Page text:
Slightly off-topic, but in a related manner, it used to be the case in the UK that a 10% for taxi drivers was usual. My brother in law tells me that it is now rare for ny tip to be given. I suspect restaurant tipping is fast going the same way and it won't be too long before tipping ceases altogether at low en places and that others all operate on the service charge principle. It'll be great step forward for UK dining and the our restaurant industry, IMO.

              The best service I have had recently was at Hibiscus, a Michelin two star place in London. It was all but invisible. I was given a menu; food order was taken; sommelier helped my wife select her wine - and that was really the last words that anyone said to us until "Good night. Hope to see you again". Delivery of the meal was faultless - speech was unnecessary.

              1. re: Harters

                I would say to some extent, Americans appreciate understated service too - few want a gee whiz golly what can I do for YOU today?!!! On the other hand, I think the norm here is a little more interactive and a 'sullen' service experience would go over worse here than in the U.K.

                But I don't tie the interactivity - much of it anyway, at least not among good waitstaff - to the expectation of a tip that wouldn't be present in other countries. I think the interactivity thing carries through to the no-tip type of quick-service restaurants in the U.S. and other merchant experiences, vs. U.K.

            2. re: Harters

              I agree - we (Brits) don't want GREAT service - we want INVISIBLE service. Certainly not cheery, friendly service.

              1. re: Peg

                I do find, on these boards, among Americans, that there are, not surprisingly, different expectations about service. One poster might say that service at the place was cold and unengaging, while I was thrilled at the service there because, as you say, it was invisible. To me, perfect service means that the server is cognizant of and attends to the needs of my table at the right time, and otherwise is invisible. I don't mind if someone is a bit friendly, but the last thing I want is to be engaged in chat etc., or overfamiliarity.

              2. re: Harters

                I completely agree and I am forever baffled by the tipping threads, especially with what seems to be the general consensus among Americans about how tipping less than 20% means you're a rotten, stingy, not-to-be-trusted human being! Where I'm from (in Argentina) is similar to the UK (where I live). We tend to tip around 10% but this turns to zero or a lot less if the service is bad. Tips are optional and a bonus, not an obligation by any stretch.
                It also makes me uncomfortable to think servers are trying to suck up to me so I'll leave them a bigger tip. I expect reasonable service but I concur with the rest of the Brits in that I am not interested in them being 'pally' with me and harassing me with questions about the food or re-filling my glass. I want to be left alone to eat my food in peace and have a conversation with the people I'm with with as little interference as possible.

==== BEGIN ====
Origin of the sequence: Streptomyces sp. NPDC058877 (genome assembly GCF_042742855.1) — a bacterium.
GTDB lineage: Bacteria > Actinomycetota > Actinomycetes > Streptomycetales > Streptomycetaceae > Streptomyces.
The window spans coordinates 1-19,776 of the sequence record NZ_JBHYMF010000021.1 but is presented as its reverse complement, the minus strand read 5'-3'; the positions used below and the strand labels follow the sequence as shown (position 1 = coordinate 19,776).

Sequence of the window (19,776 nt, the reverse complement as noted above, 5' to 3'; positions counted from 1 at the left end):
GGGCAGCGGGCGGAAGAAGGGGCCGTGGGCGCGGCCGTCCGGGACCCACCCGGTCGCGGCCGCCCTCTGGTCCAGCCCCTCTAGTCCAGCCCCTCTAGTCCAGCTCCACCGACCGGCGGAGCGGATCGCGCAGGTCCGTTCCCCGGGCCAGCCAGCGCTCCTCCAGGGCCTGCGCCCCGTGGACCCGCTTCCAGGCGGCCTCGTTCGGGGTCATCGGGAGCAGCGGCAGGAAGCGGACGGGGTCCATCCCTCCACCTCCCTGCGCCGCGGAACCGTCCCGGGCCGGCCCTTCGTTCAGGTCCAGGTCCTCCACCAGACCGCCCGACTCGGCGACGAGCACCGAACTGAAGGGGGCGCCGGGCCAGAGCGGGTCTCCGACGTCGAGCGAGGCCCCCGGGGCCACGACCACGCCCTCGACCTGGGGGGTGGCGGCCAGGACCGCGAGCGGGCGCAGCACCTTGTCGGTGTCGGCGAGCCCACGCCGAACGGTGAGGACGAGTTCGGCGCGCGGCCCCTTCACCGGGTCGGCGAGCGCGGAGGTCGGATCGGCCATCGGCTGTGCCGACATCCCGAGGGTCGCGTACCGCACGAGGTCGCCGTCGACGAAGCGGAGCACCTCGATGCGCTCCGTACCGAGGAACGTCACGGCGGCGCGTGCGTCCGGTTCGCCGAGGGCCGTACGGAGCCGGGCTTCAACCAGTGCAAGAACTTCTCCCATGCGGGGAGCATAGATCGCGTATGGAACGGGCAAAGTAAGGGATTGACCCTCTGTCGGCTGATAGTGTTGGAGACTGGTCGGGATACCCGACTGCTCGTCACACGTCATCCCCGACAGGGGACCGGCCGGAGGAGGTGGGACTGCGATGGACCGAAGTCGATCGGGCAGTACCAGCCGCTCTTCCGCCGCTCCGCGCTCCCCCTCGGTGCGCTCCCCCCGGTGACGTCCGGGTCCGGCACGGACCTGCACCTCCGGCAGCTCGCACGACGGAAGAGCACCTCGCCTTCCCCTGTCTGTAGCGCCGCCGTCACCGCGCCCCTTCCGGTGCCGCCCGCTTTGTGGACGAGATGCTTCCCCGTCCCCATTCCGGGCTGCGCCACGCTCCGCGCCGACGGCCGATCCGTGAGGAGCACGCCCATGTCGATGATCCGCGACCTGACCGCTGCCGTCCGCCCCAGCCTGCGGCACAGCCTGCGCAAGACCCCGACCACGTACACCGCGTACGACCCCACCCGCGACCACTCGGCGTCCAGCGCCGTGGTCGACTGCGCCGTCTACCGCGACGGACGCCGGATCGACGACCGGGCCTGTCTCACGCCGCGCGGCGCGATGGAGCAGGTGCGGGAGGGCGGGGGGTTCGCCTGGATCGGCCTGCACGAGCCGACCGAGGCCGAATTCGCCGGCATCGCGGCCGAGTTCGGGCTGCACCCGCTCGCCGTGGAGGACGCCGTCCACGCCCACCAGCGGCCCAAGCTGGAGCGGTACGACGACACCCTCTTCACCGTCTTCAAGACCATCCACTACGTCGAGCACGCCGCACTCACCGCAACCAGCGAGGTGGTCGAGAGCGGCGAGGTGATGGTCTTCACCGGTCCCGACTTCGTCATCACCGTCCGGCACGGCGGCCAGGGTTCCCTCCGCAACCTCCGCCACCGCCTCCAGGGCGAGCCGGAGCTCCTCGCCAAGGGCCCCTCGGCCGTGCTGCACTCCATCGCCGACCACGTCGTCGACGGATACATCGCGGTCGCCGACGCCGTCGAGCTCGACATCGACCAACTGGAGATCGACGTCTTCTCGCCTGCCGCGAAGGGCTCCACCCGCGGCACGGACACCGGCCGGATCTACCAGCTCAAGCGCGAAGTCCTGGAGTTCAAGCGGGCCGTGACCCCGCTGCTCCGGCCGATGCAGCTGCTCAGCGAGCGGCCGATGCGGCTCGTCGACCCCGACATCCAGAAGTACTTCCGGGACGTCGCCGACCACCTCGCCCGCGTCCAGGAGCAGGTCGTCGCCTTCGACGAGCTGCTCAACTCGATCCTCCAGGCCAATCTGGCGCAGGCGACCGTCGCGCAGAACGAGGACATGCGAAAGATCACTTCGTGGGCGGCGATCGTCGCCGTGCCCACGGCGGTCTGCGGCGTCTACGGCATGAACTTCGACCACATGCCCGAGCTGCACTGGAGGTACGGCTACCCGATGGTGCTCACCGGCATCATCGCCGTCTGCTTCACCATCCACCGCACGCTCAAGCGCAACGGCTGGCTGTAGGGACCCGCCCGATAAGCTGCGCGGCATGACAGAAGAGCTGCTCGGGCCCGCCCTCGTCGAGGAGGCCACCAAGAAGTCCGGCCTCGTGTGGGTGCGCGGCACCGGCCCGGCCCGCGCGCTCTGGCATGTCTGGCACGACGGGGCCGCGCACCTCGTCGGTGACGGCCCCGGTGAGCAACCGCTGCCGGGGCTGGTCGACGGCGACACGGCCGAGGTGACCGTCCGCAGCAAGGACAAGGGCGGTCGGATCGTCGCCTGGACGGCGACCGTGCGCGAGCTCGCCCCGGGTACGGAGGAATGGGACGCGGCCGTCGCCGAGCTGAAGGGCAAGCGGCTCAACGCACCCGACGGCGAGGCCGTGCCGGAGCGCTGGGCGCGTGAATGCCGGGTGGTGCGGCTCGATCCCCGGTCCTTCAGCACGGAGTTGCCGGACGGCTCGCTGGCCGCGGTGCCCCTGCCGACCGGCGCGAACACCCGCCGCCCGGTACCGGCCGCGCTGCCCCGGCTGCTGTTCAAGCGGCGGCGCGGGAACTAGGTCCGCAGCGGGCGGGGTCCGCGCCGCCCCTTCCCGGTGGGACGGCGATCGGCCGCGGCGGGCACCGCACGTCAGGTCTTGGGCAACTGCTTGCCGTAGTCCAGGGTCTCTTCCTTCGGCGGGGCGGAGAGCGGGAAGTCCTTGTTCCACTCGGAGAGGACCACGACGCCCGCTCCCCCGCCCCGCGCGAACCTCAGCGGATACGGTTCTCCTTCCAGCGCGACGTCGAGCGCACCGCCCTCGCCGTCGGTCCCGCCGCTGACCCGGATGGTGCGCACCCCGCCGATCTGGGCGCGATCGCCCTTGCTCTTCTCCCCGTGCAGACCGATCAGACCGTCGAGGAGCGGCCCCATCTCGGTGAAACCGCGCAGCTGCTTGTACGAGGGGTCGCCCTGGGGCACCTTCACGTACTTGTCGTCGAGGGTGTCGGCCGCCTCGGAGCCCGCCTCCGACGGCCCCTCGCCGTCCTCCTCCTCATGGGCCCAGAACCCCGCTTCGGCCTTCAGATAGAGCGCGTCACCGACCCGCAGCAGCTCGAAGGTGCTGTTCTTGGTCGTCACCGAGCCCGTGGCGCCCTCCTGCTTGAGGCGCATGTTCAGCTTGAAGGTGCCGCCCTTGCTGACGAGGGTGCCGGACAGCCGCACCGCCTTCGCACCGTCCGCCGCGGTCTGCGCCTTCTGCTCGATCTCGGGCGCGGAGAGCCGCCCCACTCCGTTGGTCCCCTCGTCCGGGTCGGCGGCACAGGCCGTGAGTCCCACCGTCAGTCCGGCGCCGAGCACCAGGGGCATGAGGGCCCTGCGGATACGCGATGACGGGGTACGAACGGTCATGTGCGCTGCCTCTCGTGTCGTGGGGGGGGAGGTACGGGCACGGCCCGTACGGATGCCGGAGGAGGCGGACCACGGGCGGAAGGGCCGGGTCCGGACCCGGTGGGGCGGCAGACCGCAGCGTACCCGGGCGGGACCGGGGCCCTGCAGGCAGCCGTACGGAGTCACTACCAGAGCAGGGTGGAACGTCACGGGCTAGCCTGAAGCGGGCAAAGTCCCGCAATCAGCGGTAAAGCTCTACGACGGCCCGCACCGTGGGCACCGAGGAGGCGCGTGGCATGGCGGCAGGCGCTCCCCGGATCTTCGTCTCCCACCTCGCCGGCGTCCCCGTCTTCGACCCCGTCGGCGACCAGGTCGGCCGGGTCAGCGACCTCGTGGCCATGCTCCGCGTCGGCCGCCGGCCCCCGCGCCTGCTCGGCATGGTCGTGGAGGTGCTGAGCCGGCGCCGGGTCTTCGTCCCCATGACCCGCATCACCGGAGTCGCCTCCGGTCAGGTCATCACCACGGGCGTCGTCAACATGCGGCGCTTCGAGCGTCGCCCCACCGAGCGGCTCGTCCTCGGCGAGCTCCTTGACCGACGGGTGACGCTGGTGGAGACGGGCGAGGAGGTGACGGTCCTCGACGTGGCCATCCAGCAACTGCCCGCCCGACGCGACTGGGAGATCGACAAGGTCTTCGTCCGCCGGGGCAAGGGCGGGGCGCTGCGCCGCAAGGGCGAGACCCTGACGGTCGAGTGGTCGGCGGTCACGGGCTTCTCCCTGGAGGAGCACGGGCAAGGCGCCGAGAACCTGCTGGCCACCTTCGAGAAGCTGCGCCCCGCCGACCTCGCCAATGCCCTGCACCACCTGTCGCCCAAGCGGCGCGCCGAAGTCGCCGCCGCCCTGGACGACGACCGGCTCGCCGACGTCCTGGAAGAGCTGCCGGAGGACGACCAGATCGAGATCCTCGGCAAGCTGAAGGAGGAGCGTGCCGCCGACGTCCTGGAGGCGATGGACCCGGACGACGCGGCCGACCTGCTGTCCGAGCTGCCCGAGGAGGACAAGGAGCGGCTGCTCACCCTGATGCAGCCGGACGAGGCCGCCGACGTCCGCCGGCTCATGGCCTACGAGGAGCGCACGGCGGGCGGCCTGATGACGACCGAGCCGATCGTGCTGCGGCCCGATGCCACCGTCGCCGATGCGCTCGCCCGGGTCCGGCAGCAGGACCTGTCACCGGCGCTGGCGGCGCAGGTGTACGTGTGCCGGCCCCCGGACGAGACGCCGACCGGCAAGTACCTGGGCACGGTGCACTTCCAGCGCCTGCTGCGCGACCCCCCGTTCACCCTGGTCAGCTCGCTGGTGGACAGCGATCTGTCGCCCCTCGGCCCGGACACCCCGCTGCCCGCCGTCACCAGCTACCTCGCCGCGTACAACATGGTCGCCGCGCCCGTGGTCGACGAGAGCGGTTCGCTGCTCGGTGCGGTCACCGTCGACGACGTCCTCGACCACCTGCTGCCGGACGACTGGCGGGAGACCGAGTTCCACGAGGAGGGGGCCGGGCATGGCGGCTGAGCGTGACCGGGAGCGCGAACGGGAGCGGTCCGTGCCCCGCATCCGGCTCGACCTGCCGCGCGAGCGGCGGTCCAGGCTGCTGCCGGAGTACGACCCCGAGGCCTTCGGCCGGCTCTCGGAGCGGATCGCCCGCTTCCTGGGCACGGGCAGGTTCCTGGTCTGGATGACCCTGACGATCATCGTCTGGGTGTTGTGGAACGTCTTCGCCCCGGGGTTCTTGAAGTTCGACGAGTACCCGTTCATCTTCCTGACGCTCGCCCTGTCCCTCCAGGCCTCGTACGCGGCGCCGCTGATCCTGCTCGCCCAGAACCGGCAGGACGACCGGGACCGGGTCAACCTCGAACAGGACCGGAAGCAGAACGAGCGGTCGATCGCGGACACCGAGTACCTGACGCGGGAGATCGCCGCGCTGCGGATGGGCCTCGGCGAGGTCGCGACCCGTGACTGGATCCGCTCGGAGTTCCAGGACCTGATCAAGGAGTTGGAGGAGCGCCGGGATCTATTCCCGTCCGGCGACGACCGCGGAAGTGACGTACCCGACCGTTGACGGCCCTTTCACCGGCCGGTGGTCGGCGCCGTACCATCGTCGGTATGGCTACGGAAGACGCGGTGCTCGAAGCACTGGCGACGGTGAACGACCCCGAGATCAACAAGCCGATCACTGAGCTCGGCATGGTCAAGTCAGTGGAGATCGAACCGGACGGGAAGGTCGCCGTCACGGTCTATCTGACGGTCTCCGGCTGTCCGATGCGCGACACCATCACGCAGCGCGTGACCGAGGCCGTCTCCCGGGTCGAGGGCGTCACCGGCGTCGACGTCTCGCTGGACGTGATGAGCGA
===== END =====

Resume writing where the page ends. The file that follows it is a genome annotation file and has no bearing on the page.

3. none of these replies seems to answer the original question, which was very specific, and not just about tipping trends in different places.

              i answered already, but will do so again, more explicitly

              i would, and do, care as much about the quality of my service when i am in a place where tipping is expected, as where service is included in the price of the food. i expect good service.

              6 Replies
              1. re: thew

                Do you NOTICE it more? I mean, do you watch out to see what the service is like so you can gauge what the tip sould be?

                1. re: Peg

                  no. in the US where the tip is integral to the server's pay, i assume i'm giving a good tip, unless the service is really shit. i don;t have to watch out for it, as it is apparent when it happens.

                  1. re: thew

                    I am with thew on this. I don't monitor the level of service to decide on the tip. I presume I'm going to leave 15%. The service would have to be intentionally hideous for us to not leave 15%, the kind of situation where it's so bad you feel obliged to call the manager the next day and tell them what appalling situation happened. (I can't recall having had any of those, actually.)

                    If the service turns out to be just amazing and the server went out of their way to actually be really helpful, upon reflection while leaving the tip, I'll kick in extra. But it's not something I monitor or 'think about' during the meal.

                    1. re: Cinnamon

                      I think, therefore, that the contributors so far are all pretty much agreed on things, in spite of our different national tipping methods/levels and cultural differences.

                      We want/expect good service. Tipping is generally a non-issue . We generally tip at our going national rate and don't think about it, unless service is really lousy.

                  2. re: Peg

                    I think it has everything to do with cultural expectations and nothing to do with the tip. Even though there is no tipping in Japan, poor service is simply unacceptable. When I lived there, I'd probably be more shocked by poor/indifferent service than I am in the US, just because it's such a part of the culture there. The service I received at McDonald's was just as good as the service I received at a full-service restaurant. Here in the US, I do expect differences based on the quality of the restaurant.

                    1. re: queencru

                      i think poor service is unacceptable everywhere. i expect good service, wherever i go.